Home Office Telephone Tips

by Emily Bloch

Home Office  Telephone Tips

Bonnie Tandy Leblang, a home-based food columnist in Connecticut, was on the phone with the Campbell Soup Company when her 4-year-old son, Bryan, picked up the extension and asked, “Who are you talking to, Mom?”

“Campbell’s Soup,” Leblang replied, adding, “please get off the phone!” Before Bryan hung up, he couldn’t resist crooning the “M’m! M’m! Good!” jingle into the receiver. Although her client laughed, Leblang’s stomach clenched.

Maintaining a professional phone image when pint-size eavesdroppers, wailers, and whiners live in your workplace can be a challenge.

Patricia Cobe, coauthor of Mompreneurs: A Mother’s Practical Step-by-Step Guide to Work-at-Home Success, offers these suggestions:



After the soup episode, Leblang installed a work-only phone line off-limits to the kids. Another, less expensive option: a distinctive ring available through many phone companies. With this service, a separate work number is added to your current home line. The phone rings differently for each number so you can teach your kids to recognize the sound and not pick up business calls. Also consider getting a phone with hold and mute buttons (mute lets you hear your caller, but she can’t hear your toddler’s shrieks).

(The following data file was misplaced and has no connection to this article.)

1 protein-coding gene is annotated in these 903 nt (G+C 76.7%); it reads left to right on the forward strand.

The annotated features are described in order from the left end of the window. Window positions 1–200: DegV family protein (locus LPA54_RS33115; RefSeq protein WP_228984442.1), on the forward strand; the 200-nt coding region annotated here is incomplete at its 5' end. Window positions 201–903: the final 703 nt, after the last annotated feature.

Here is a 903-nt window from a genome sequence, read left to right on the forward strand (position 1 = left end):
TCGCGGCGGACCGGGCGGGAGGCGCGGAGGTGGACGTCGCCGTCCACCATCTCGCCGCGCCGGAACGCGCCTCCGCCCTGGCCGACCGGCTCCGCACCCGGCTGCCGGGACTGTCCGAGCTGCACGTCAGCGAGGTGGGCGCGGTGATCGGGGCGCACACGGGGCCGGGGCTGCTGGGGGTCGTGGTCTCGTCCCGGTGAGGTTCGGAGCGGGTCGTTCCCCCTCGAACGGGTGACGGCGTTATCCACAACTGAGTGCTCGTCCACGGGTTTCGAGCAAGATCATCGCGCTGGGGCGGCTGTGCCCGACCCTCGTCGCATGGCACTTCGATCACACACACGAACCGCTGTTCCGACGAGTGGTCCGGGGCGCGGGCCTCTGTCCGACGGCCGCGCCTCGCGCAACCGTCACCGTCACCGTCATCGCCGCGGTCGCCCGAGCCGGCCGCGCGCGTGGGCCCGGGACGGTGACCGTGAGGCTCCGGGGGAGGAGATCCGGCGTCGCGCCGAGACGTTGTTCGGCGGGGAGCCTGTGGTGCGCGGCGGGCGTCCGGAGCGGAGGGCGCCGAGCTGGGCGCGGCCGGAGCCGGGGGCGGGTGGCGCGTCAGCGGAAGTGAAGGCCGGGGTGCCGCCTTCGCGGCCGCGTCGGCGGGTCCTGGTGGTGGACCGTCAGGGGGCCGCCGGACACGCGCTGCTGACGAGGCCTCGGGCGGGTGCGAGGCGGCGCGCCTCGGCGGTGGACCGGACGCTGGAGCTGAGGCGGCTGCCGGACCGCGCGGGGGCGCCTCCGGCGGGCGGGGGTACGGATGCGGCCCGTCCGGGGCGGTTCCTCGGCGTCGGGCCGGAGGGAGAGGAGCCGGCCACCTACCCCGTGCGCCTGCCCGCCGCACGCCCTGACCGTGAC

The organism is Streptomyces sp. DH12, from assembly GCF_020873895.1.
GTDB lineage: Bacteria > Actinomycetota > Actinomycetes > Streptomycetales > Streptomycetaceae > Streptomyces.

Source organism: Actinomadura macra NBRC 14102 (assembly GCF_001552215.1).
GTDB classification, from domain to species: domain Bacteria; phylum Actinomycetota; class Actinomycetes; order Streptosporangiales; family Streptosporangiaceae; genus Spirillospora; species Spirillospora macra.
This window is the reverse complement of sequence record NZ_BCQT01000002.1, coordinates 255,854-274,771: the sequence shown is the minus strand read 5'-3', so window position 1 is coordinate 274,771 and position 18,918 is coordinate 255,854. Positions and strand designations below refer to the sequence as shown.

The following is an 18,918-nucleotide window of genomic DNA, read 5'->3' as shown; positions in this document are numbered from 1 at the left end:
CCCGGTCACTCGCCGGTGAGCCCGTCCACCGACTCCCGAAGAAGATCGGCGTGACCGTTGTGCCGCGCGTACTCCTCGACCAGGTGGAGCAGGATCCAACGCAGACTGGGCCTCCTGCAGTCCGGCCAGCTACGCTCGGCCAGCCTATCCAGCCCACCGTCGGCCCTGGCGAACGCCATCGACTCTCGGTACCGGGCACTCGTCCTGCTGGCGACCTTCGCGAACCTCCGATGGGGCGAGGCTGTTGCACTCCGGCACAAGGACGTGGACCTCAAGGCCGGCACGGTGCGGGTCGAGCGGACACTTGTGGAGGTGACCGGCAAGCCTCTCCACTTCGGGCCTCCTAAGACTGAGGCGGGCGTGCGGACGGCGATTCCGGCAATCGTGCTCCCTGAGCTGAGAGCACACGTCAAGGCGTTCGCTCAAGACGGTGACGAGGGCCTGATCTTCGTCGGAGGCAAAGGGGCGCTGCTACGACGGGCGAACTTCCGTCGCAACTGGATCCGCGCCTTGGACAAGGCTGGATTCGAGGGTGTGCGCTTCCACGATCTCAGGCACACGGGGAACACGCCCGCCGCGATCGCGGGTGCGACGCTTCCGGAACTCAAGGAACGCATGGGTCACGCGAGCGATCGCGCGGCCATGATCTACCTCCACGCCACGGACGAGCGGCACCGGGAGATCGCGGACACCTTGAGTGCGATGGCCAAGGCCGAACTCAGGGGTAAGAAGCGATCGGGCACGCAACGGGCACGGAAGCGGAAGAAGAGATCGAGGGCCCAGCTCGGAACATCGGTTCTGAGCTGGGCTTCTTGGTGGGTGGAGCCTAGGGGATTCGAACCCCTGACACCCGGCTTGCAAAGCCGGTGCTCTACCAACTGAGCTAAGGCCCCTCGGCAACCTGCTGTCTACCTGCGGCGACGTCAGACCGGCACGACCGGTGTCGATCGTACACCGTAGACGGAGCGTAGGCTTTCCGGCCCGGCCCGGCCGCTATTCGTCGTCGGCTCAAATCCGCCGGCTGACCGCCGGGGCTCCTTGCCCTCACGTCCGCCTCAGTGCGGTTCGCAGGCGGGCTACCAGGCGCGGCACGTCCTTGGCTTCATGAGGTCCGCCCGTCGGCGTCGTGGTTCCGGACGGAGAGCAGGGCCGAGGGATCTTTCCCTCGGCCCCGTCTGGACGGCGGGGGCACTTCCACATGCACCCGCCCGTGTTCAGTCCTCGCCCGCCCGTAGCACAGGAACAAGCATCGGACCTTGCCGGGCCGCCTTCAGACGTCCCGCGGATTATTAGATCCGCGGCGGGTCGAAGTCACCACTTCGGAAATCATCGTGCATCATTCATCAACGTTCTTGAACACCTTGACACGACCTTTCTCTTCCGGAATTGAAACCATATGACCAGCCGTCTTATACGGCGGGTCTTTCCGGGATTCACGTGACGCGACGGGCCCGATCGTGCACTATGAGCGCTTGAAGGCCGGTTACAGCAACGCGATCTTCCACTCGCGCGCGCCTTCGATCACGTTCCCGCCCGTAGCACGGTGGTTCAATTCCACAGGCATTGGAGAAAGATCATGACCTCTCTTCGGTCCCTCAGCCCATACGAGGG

During times of family chaos, it’s better for clients to hear the calm, businesslike message on your answering machine or voice mail than your stressed-out parent voice. Don’t crack your professional veneer by including the kids’ voices on your greeting.



If your little ones are old enough (3 years and up), work with them to create “quiet time” cues that signal automatic silence during important calls. This can be as simple as raising your hand in the air. Marsha Swainston, a Discovery Toys sales director in Lenexa, KS, sets a timer before a round of business calls, then sets it again  — this time for 20 minutes of uninterrupted play with her kids. “When I respect the timer for playtime, they respect it for business,” she says.



Keep a cache of toys near the phone that don’t make noise: markers and paper, puzzles, activity books, and portable headsets with storybook tapes. Add new goodies occasionally to ward off boredom.